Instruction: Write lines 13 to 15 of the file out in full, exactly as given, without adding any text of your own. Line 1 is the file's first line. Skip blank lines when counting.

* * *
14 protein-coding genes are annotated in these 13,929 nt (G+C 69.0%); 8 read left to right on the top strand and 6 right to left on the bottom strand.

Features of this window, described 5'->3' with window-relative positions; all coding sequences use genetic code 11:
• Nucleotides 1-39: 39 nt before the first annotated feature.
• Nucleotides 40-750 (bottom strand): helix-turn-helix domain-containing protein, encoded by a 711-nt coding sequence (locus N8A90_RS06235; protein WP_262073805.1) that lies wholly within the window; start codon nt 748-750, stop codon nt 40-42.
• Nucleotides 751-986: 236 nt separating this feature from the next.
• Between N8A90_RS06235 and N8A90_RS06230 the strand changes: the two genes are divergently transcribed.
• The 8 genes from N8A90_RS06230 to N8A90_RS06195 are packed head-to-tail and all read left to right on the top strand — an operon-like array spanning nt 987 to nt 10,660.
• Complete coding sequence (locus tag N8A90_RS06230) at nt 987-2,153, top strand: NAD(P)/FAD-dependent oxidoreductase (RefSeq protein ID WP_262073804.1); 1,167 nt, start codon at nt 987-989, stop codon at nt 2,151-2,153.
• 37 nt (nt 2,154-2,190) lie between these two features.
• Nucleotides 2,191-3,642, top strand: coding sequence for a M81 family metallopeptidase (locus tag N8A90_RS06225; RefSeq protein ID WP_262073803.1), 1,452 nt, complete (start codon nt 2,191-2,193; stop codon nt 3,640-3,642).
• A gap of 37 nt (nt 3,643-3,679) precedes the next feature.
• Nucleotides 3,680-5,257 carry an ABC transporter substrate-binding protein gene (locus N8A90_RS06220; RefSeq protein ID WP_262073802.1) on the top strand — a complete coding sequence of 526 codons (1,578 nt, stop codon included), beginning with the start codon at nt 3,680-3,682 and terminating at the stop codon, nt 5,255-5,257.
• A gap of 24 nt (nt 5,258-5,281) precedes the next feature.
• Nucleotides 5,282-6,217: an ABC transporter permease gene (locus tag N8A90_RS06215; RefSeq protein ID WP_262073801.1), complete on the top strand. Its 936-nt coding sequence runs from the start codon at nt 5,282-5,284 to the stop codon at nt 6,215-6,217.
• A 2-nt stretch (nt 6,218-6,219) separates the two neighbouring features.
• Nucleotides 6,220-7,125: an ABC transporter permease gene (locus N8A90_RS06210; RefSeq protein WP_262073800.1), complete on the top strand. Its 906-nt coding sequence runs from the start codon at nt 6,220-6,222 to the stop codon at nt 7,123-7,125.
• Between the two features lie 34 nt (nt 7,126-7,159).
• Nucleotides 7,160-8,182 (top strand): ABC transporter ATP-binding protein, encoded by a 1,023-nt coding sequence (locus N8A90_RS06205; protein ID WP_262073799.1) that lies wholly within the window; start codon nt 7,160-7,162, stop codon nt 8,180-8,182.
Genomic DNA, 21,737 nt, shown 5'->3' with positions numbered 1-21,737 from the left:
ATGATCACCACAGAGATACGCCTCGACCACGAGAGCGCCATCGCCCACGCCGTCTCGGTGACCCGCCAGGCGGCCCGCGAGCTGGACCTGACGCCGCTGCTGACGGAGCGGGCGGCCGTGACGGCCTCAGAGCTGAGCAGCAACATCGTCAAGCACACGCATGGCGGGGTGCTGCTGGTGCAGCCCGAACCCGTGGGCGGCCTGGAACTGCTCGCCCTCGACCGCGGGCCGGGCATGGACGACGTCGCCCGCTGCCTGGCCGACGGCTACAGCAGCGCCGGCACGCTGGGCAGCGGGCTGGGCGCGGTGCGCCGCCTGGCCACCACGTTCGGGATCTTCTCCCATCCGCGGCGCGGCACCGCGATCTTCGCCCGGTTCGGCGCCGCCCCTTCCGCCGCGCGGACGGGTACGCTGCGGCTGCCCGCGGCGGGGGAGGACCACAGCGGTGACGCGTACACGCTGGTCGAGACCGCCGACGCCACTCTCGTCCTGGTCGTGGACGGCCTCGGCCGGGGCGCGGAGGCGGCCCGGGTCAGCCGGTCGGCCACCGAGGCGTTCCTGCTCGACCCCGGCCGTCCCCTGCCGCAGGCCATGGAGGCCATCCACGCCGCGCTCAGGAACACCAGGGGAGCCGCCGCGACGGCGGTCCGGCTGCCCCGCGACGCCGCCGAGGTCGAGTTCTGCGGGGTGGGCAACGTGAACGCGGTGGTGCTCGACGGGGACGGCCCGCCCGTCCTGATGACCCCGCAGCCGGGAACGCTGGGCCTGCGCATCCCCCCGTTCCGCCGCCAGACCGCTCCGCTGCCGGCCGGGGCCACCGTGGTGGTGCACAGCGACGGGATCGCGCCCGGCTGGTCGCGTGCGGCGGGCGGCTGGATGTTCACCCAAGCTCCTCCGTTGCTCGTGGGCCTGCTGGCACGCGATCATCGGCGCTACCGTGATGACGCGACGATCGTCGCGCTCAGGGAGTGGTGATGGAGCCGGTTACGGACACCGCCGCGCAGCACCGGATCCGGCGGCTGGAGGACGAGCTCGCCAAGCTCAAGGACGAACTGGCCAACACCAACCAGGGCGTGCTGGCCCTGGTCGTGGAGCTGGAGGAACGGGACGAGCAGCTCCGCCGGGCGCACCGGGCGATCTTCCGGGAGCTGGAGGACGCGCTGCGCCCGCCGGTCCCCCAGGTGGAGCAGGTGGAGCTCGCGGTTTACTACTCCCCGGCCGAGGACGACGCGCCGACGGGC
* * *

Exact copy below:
• A gap of 24 nt (nt 5,258-5,281) precedes the next feature.
• Nucleotides 5,282-6,217: an ABC transporter permease gene (locus tag N8A90_RS06215; RefSeq protein ID WP_262073801.1), complete on the top strand. Its 936-nt coding sequence runs from the start codon at nt 5,282-5,284 to the stop codon at nt 6,215-6,217.
• A 2-nt stretch (nt 6,218-6,219) separates the two neighbouring features.